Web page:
On the other hand, in addition to the above, social distancing is a necessary health measure to reduce the spread of COVID-19 [25]. The scientific literature has shown that this norm has become an important anxiogenic factor [26,27]. Knowing the psychological and social consequences of the confinement process is of great interest, as the possible benefits of compulsory mass quarantine entail great costs at the psychological level [28,29,30] as well as exacerbating economic and labour crises in the population that negatively affect mental health [31].
In this respect, this study aims to test whether COVID-19 acts as a socially neutral disease, i.e., whether it affects everyone equally and in the same way, or whether there are socio-economic factors that influence the psychological state of the person, affecting susceptibility to it. The interactions of these factors are important for prognosis, treatment, and health policies. To this end, three hypotheses are designed to be tested. The first hypothesis is that the pandemic does not affect everyone equally and that there may be some impact on mental health related to social determinants of health (Hypothesis 1). Knowing the essential role of income level, it is hypothesised that the higher the income level, the lower the anxiety levels (Hypothesis 2). Thirdly, it is hypothesised that perceived state-driven measures of protection and effective buffering against the economic crisis are anxiety-reducing (Hypothesis 3).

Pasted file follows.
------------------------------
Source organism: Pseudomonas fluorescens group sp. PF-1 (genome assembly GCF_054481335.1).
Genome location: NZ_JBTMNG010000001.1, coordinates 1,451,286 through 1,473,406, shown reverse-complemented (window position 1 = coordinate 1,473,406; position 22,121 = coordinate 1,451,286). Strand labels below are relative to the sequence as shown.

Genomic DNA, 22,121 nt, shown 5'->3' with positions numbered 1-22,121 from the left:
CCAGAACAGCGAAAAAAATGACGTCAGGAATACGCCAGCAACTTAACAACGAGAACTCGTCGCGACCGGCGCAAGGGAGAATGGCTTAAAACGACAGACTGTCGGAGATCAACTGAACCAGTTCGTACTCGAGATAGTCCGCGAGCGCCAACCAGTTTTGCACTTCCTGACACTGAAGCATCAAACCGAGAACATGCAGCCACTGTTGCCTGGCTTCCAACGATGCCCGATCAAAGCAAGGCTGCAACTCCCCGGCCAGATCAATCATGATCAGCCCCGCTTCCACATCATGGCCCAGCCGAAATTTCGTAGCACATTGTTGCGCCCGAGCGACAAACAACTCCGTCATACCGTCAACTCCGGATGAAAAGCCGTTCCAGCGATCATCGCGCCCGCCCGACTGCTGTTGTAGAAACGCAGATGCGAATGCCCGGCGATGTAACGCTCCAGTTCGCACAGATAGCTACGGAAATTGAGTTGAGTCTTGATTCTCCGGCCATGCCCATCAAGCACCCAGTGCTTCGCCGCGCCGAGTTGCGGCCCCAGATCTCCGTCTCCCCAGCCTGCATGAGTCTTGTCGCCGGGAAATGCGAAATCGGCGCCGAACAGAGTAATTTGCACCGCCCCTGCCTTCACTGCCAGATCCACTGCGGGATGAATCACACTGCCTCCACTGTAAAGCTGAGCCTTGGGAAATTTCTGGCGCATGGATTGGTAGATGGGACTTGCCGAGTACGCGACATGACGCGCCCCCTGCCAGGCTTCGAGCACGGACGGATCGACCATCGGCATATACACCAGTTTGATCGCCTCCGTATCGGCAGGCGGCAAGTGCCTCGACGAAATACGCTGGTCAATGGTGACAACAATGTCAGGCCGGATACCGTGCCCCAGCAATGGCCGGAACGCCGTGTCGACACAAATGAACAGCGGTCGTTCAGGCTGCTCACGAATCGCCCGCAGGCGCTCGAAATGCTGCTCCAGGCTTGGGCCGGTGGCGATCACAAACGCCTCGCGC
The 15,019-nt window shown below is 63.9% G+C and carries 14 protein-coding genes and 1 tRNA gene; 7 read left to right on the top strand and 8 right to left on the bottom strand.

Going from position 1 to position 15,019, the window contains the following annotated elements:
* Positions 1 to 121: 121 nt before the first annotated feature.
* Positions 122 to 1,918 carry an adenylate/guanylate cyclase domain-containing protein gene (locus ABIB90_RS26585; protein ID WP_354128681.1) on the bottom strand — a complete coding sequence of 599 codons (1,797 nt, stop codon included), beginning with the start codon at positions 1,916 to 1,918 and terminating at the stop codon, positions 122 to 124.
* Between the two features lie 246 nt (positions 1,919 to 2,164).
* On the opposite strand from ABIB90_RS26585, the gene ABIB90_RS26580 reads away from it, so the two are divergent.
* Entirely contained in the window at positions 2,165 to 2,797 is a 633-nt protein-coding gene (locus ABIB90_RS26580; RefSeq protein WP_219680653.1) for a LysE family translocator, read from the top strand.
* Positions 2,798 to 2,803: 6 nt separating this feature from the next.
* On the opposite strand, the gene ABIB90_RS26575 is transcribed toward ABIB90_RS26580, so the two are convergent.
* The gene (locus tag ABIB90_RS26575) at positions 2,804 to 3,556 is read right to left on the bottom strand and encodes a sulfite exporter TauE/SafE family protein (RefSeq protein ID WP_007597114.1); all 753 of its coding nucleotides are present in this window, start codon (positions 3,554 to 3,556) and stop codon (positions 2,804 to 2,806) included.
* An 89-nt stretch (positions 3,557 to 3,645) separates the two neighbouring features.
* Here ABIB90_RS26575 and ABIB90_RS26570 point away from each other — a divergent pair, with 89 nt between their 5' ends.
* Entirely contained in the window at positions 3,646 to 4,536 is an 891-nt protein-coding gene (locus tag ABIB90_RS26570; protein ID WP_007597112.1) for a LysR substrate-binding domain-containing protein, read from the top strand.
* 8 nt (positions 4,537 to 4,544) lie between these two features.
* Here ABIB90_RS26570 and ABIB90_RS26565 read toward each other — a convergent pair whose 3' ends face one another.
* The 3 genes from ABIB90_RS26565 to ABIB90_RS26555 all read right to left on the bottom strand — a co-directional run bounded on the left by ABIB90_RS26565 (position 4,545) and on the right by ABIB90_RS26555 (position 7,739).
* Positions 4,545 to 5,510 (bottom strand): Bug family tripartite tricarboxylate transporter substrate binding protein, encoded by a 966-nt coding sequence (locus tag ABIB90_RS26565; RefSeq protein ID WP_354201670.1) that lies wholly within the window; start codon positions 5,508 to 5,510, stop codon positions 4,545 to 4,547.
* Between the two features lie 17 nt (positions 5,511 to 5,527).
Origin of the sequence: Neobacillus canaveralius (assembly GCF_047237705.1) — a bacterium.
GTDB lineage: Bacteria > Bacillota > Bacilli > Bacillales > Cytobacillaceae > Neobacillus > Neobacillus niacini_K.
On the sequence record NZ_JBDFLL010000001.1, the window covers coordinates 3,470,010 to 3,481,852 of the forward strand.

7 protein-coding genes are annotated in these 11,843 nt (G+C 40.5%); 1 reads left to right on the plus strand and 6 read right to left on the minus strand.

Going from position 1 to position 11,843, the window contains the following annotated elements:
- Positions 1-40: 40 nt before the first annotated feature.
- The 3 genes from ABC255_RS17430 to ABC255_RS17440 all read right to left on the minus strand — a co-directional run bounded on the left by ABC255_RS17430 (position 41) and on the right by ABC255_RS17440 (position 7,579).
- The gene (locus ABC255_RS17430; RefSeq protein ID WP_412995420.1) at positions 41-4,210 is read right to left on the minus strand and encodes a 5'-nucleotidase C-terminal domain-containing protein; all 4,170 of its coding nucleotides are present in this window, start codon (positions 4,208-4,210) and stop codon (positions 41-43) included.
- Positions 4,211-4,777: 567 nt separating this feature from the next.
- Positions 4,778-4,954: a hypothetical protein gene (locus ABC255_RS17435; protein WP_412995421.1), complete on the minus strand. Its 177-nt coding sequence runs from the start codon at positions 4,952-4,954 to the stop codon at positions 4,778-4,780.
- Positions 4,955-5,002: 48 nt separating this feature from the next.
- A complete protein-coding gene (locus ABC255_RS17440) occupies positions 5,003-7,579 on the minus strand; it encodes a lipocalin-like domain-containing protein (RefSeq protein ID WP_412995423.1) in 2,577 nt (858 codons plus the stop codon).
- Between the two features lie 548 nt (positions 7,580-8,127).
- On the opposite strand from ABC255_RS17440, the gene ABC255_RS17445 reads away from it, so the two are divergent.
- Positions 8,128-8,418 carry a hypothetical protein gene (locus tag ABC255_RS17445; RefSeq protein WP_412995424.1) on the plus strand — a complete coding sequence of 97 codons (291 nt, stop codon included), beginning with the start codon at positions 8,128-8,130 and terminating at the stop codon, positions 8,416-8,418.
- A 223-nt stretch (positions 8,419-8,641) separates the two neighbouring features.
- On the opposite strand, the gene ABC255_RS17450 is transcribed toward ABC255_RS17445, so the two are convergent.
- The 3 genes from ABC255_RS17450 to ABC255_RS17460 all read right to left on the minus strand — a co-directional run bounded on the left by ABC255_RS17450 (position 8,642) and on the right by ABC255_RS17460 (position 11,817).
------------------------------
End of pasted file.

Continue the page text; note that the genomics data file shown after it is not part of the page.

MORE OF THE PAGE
2. Materials and Methods

2.1. Participants

A total of 4686 participants (3500 men and 1186 women) between 12 and 72 years old (M = 37.90 years, S.D = 12.78 years) participated in this research. The subjects of this study were in a situation of confinement when answering the questionnaire.

2.2. Procedure